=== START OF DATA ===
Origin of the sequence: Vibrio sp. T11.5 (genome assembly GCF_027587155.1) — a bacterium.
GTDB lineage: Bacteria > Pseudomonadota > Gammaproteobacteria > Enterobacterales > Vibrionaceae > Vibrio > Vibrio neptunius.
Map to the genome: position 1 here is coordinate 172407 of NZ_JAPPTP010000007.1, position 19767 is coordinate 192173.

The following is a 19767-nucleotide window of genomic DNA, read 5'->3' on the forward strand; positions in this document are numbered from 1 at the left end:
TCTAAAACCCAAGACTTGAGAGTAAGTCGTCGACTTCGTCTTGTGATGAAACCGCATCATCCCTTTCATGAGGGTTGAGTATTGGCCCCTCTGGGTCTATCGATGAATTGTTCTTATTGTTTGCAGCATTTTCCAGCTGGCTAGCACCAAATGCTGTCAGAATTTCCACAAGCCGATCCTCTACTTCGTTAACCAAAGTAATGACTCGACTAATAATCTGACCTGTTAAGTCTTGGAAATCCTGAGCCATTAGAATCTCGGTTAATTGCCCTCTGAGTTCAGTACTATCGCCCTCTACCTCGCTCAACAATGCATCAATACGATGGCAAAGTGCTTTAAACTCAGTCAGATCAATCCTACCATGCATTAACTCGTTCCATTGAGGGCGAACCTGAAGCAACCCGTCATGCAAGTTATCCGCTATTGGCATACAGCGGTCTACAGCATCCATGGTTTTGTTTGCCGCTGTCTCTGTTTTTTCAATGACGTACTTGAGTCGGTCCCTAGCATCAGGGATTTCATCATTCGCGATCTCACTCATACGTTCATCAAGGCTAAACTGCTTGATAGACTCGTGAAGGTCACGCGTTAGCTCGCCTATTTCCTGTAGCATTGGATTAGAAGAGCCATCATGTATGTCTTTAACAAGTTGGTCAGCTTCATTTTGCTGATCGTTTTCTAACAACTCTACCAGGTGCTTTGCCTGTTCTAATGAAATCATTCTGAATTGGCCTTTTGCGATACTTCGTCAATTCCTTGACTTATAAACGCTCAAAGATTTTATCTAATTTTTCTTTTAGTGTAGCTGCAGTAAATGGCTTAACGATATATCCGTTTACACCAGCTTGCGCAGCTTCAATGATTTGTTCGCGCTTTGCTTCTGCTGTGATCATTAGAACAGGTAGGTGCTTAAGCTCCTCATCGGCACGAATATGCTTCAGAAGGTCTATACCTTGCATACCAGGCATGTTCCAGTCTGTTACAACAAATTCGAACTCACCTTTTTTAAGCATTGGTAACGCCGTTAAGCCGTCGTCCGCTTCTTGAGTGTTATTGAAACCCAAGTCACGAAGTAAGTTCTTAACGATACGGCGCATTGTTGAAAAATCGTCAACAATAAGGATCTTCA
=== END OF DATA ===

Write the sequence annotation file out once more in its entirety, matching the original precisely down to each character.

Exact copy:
Origin of the sequence: Vibrio sp. T11.5 (genome assembly GCF_027587155.1) — a bacterium.
GTDB lineage: Bacteria > Pseudomonadota > Gammaproteobacteria > Enterobacterales > Vibrionaceae > Vibrio > Vibrio neptunius.
Map to the genome: position 1 here is coordinate 172407 of NZ_JAPPTP010000007.1, position 19767 is coordinate 192173.

The following is a 19767-nucleotide window of genomic DNA, read 5'->3' on the forward strand; positions in this document are numbered from 1 at the left end:
TCTAAAACCCAAGACTTGAGAGTAAGTCGTCGACTTCGTCTTGTGATGAAACCGCATCATCCCTTTCATGAGGGTTGAGTATTGGCCCCTCTGGGTCTATCGATGAATTGTTCTTATTGTTTGCAGCATTTTCCAGCTGGCTAGCACCAAATGCTGTCAGAATTTCCACAAGCCGATCCTCTACTTCGTTAACCAAAGTAATGACTCGACTAATAATCTGACCTGTTAAGTCTTGGAAATCCTGAGCCATTAGAATCTCGGTTAATTGCCCTCTGAGTTCAGTACTATCGCCCTCTACCTCGCTCAACAATGCATCAATACGATGGCAAAGTGCTTTAAACTCAGTCAGATCAATCCTACCATGCATTAACTCGTTCCATTGAGGGCGAACCTGAAGCAACCCGTCATGCAAGTTATCCGCTATTGGCATACAGCGGTCTACAGCATCCATGGTTTTGTTTGCCGCTGTCTCTGTTTTTTCAATGACGTACTTGAGTCGGTCCCTAGCATCAGGGATTTCATCATTCGCGATCTCACTCATACGTTCATCAAGGCTAAACTGCTTGATAGACTCGTGAAGGTCACGCGTTAGCTCGCCTATTTCCTGTAGCATTGGATTAGAAGAGCCATCATGTATGTCTTTAACAAGTTGGTCAGCTTCATTTTGCTGATCGTTTTCTAACAACTCTACCAGGTGCTTTGCCTGTTCTAATGAAATCATTCTGAATTGGCCTTTTGCGATACTTCGTCAATTCCTTGACTTATAAACGCTCAAAGATTTTATCTAATTTTTCTTTTAGTGTAGCTGCAGTAAATGGCTTAACGATATATCCGTTTACACCAGCTTGCGCAGCTTCAATGATTTGTTCGCGCTTTGCTTCTGCTGTGATCATTAGAACAGGTAGGTGCTTAAGCTCCTCATCGGCACGAATATGCTTCAGAAGGTCTATACCTTGCATACCAGGCATGTTCCAGTCTGTTACAACAAATTCGAACTCACCTTTTTTAAGCATTGGTAACGCCGTTAAGCCGTCGTCCGCTTCTTGAGTGTTATTGAAACCCAAGTCACGAAGTAAGTTCTTAACGATACGGCGCATTGTTGAAAAATCGTCAACAATAAGGATCTTCA